The Department of Justice has asked a federal court to let a group of police officers and members of Congress proceed with a lawsuit seeking damages against former president Donald Trump for his role in inciting the January 6 attack on the Capitol.
In December, a three-judge panel of the DC Circuit Court of Appeal heard arguments over whether the lawsuit, which was filed against the twice-impeached ex-president by a pair of police officers and 11 Democratic members of Congress, should be allowed to proceed or be dismissed because of the immunity Mr Trump enjoyed while leading the executive branch during his term in office.
The plaintiffs in that case have asked a court to hold Mr Trump liable for physical and emotional injuries suffered during the riot by a pro-Trump mob intent on keeping him in office by preventing certification of his 2020 election loss to Joe Biden.
The DC Circuit panel asked the Department of Justice to weigh in on whether the government believes Mr Trump’s presidential immunity should shield him for inciting the riot because he was in office at the time.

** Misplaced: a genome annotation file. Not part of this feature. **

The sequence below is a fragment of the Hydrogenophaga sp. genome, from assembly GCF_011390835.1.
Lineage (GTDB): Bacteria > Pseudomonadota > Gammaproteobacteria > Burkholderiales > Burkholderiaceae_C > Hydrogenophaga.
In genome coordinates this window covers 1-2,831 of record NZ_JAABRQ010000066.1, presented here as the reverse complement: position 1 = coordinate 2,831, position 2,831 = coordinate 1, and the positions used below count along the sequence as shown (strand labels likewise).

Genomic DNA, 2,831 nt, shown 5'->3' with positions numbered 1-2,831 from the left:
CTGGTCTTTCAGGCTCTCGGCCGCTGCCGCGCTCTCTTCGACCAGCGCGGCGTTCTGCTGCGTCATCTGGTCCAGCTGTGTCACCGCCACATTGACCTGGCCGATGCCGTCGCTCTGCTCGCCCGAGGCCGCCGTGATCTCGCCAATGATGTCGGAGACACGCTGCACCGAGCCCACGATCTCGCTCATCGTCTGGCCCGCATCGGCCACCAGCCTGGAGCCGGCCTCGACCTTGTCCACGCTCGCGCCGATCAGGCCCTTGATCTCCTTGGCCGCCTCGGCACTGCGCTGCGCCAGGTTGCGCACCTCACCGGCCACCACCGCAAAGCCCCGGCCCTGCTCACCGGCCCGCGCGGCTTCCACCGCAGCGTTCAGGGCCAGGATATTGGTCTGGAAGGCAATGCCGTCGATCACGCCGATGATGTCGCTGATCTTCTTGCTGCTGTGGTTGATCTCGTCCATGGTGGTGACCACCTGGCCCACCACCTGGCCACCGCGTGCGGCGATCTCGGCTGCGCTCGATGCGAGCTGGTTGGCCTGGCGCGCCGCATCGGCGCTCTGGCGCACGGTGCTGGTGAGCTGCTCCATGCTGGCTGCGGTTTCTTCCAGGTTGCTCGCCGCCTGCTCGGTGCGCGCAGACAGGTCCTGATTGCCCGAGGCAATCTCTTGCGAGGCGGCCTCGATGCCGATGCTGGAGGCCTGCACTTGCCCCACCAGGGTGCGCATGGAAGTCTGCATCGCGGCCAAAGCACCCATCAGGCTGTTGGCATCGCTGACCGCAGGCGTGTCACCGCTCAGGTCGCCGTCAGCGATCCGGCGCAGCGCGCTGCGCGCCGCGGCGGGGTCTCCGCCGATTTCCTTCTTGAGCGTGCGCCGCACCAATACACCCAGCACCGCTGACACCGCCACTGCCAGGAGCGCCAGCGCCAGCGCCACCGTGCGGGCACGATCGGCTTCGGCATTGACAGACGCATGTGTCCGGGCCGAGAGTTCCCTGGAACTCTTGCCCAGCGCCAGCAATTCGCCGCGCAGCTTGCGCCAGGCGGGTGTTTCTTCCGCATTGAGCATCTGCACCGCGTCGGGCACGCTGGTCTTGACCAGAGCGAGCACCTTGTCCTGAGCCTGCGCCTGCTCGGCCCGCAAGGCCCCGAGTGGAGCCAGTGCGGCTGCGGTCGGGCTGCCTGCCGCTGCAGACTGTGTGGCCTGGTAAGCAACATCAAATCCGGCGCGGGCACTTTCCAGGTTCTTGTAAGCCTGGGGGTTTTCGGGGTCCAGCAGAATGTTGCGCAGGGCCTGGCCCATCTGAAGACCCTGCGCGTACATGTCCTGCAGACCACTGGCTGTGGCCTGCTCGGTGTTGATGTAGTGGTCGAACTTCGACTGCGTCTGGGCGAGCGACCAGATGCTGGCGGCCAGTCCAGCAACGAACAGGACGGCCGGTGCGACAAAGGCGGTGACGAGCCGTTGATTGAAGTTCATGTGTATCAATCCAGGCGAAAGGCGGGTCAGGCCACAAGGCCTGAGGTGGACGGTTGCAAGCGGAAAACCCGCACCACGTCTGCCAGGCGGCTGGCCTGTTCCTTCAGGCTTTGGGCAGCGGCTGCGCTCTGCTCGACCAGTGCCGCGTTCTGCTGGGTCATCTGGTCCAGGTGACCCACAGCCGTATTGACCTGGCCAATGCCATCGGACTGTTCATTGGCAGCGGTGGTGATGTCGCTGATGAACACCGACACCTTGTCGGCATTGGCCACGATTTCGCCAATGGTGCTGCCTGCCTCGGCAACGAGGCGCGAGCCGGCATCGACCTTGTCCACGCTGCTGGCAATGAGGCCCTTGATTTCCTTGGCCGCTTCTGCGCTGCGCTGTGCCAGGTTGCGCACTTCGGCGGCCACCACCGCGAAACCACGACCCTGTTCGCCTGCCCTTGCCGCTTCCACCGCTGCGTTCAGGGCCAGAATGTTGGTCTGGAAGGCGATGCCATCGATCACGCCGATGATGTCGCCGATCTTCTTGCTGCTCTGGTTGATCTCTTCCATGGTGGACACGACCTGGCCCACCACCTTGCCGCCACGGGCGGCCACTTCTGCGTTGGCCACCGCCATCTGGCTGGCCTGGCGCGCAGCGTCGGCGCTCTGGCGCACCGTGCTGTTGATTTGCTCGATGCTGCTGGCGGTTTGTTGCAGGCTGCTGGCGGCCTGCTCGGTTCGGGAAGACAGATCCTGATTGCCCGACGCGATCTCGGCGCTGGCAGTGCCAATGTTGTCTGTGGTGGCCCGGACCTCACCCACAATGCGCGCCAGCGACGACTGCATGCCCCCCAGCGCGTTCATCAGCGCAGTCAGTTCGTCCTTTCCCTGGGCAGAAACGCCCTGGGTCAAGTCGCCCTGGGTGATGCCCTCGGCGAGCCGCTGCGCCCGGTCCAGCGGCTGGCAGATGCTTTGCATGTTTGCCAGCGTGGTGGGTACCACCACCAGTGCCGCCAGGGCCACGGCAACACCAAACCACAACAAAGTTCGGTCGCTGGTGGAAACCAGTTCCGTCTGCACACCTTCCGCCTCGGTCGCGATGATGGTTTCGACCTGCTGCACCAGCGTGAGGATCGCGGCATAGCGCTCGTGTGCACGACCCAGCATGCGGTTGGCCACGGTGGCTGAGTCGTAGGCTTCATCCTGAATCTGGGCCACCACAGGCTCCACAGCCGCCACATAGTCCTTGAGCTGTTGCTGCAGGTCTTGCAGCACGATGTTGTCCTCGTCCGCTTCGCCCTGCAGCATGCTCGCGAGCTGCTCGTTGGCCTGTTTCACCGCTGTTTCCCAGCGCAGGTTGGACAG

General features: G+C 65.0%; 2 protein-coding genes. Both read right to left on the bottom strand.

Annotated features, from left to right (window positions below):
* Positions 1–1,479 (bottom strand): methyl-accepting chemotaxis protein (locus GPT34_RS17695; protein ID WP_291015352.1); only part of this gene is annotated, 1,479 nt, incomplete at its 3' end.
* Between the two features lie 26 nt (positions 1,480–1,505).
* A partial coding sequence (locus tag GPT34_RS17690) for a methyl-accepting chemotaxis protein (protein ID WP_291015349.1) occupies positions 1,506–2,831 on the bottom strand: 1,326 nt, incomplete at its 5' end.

In a brief filed with the court on Thursday, DOJ attorneys said that immunity did not extend to Mr Trump’s actions before the riot because they were not part of his official duties as president.
“Speaking to the public on matters of public concern is a traditional function of the Presidency, and the outer perimeter of the President’s Office includes a vast realm of such speech,” they said. “But that traditional function is one of public communication. It does not include incitement of imminent private violence”.
They urged the court to look to a 1969 ruling dealing with the Ku Klux Klan, Brandenburg v Ohio, as a guide for whether Mr Trump’s exhortations to the crowd of his supporters, who he urged to “fight like hell,” should be protected.
Citing Brandenberg, they argued that Mr Trump’s remarks fall outside the First Amendment’s free speech guarantees because they were “directed at inciting or producing imminent lawless action” or “likely to incite or produce such action”.
“Just as denying First Amendment protection to incitement does not unduly chill speech in general, denying absolute immunity to incitement of imminent private violence should not unduly chill the President in the performance of his traditional function of speaking to the public on matters of public concern,” they said.
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